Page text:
I’m a Millennial and Guess What: I’m Not Buying My Next Car Online

As I watch the impact of COVID-19 unfold, and its role as a catalyst for dealer-tech adoption, here’s how I see it: The industry is jumping to too many conclusions about what and how I will buy my vehicle.

September 25, 2020

5 Min Read
Millennial shopper
Online research just first step in car shopping for many millennials.

Yes, I’m a millennial: I use my mother’s Netflix account and my father’s Amazon Prime and the only SaaS (software-as-a-service) I actually pay for is Spotify because I’m pretty sure my parents are not even aware of the app.

I wake up and check social media before the actual news, and drink more cheap Rose wine than you can imagine.

But, contrary to the latest hype in automotive, I am not going to buy my next car online. As a millennial (who also happens to be a marketer), I have a lot to share on this topic.Industry-Voices-bug (002).jpg

Industry-Voices-bug (002)_0

I don’t see a car purchase as just another pair of shoes or household essential I’m restocking. While I have an intuitive sense of how to shop for most consumer products, this is a different scale. It’s the second biggest purchase for most people, and as a millennial, this would be one of my biggest purchases yet.

That’s not to say I won’t come to the dealership after hours of research and a sense of entitlement, if you will, to get the best deal that I’m sure I have already found online before even stepping into the showroom.

As I watch the impact of COVID-19 unfold, and its role as a catalyst for dealer-tech adoption, here’s how I see it: The industry is jumping to too many conclusions about what and how I will buy my vehicle.

While I have my assumptions about other emerging markets (single-car suburban families, previous public transportation commuters, New Yorkers…) I’ll shed some light about the fellow millennials I represent and what I’d expect to see in the era of COVID-19 and 2020 digital marketing.

What will I do as an in-market shopper?

I’ll do endless research online. For most of us, that means Google searches, clicking on one of the first local websites that show up, but then getting quickly distracted by something else. Because of this, I rely on the ads that appear in social media feeds to remind me of my shopping endeavors. Note to dealerships and OEMs: this tactic does not creep us out anymore, we expect this to happen! And when it does, I click on the ad and continue to the website. Given my high expectations and ability to multitask, if I don’t feel like I’m shopping on Amazon, I won’t stay long.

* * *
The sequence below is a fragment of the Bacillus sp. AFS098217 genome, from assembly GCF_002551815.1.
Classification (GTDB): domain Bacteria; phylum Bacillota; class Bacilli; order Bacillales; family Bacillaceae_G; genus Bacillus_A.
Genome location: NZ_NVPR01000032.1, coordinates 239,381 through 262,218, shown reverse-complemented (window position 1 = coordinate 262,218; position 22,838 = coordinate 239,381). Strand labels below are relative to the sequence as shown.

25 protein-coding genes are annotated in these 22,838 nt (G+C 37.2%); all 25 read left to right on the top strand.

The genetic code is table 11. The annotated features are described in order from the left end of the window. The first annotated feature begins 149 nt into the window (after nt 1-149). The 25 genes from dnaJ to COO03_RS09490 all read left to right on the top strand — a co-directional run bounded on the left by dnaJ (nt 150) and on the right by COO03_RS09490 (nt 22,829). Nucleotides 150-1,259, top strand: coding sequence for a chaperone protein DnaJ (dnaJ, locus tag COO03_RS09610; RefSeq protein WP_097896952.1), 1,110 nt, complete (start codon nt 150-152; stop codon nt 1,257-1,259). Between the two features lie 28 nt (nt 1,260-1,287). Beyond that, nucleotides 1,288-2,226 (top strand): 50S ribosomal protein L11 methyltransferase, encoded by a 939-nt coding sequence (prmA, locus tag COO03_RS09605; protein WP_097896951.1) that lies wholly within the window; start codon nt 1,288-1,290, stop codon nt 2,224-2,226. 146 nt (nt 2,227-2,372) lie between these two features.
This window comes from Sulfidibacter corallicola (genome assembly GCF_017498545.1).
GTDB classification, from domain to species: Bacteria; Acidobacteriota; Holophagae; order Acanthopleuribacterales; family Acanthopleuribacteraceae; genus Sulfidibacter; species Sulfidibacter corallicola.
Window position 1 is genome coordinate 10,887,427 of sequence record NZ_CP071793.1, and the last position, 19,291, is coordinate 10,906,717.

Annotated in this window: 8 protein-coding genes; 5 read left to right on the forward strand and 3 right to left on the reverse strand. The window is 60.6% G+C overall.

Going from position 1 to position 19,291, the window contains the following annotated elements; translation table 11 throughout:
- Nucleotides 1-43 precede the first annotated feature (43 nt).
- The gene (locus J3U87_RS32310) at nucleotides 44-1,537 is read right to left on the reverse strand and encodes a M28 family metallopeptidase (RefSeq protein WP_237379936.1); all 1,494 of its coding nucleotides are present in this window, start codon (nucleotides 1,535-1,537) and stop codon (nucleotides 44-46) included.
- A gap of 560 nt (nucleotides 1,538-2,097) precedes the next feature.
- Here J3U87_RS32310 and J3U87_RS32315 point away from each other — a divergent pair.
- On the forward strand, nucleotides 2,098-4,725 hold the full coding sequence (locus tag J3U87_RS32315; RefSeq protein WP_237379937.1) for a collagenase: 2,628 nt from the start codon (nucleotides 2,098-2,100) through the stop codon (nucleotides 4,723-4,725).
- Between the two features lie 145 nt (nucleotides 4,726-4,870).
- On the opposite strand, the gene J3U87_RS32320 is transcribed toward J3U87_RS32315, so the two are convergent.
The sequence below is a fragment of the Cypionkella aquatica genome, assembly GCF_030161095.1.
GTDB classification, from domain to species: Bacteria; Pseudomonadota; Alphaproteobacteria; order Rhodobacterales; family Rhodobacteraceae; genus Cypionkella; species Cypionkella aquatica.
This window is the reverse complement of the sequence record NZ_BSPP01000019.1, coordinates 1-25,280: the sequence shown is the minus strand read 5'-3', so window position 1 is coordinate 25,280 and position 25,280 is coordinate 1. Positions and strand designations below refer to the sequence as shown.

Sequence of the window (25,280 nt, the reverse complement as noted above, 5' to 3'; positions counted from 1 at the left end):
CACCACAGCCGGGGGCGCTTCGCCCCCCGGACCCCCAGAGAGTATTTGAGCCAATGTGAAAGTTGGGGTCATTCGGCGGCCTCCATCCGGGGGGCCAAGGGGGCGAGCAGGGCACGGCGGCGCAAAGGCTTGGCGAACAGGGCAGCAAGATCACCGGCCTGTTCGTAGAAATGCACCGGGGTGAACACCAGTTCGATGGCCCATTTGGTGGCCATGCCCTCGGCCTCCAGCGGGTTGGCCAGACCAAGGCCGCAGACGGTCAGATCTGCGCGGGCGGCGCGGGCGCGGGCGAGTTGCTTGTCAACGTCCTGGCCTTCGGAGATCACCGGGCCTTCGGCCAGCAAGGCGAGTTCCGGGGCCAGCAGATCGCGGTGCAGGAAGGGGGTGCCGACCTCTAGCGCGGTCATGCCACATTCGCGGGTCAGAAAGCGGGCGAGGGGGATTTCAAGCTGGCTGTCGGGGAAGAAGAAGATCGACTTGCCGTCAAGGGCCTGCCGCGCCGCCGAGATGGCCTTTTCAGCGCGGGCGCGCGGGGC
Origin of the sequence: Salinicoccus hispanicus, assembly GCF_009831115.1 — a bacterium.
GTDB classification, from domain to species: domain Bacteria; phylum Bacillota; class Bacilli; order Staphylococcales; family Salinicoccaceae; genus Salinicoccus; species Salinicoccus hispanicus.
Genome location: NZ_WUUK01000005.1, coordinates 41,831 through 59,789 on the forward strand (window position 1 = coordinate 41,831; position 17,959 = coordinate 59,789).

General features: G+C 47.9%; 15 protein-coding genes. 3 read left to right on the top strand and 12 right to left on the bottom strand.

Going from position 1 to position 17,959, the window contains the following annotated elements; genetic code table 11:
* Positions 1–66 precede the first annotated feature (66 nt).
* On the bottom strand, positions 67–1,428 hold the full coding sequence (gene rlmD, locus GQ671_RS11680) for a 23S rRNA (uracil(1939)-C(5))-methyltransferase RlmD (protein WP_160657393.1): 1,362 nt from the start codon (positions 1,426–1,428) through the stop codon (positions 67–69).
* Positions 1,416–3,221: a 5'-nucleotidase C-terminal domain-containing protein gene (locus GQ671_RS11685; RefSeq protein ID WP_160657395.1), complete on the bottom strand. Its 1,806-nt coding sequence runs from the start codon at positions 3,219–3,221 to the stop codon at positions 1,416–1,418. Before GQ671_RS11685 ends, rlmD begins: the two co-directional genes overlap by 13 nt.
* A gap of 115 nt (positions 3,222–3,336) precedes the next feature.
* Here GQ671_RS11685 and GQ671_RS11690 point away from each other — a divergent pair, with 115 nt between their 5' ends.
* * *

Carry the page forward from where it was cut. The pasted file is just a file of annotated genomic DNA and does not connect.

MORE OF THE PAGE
So what do I expect as a millennial shopper, and as a marketer?

  • No fullscreen interruptions, and that includes Coronavirus updates. I’m sure your dealership is taking precautions, and the generic pop-up merely interrupts my browsing experience.

  • Capable, reliable, fast chat. This means I want to talk to anyone or anything that can give me answers – specials, inventory, hours and everything in between.

  • Streamlined and personalized experience. If I visited your website before, remember me or I’ll probably be insulted (literally). Take me to the vehicle pages I care about, offer relevant specials based on my browsing history and retarget me where it matters. Take it from me, none of us will be engaged long enough for one website visit to suffice.

What’s holding me back from buying my car 100% online?

Your world-class showroom experience is now irrelevant in the COVID era, so all the game is in the digital experience. When dealers can’t use free manicures and popcorn machines to lure me in, it’s all about digital diligence.

So once I’ve searched, researched and searched again, I’m coming in. I’m just not ready for the digital checkout, even with the challenges COVID presents. I’d prefer to rock the “mask and glove” look at the dealership in exchange for full confidence in my purchase.

Here are a few other items that need serious reworking when appealing to millennial buyers:

  • Most millennials are not familiar with the F&I process. Forget pitching me with featured videos or warranty options digitally. While I understand the importance of paint and dent protection on the surface (no pun intended), I’d rather have a person walk me through the details to understand risk assessment and negotiate the best deal.

  • My friends and I are extremely skeptical of putting in Social Security details for credit pulls. (We’ve all seen our grandparents get scammed one too many times through fake phone calls.) I will give you my credit details in-person, however, as there’s something more trusting about this.

  • A long checkout process is off-putting. See Amazon mentioned above. We want quick, seamless and personalized.

  • There is simply nothing that replaces the feeling of driving a physical car on a test drive, whether you’re a 30-year loyal customer or a first-time buyer.

So has COVID-19 accelerated dealer-technology adoption? Absolutely.Ilana hi-res headshot (001).jpg

Ilana hi-res headshot (001)

But the focus should not be on selling me, a millennial, a car entirely online. It should be on cleaning up the aging infrastructure of digital marketing to make it more personalized to my experience on and off the website.

Understand which millennials will make the leap to full digital checkouts and which ones won’t. The dealerships that can leverage individual buyer data based on shopper preference to test, adopt and deploy marketing messages instantly are the dealers that will thrive in this COVID era.

Now if you can just hand me a glass of Rose…

Ilana Shabtay (above) is director of marketing at AutoLeadStar.

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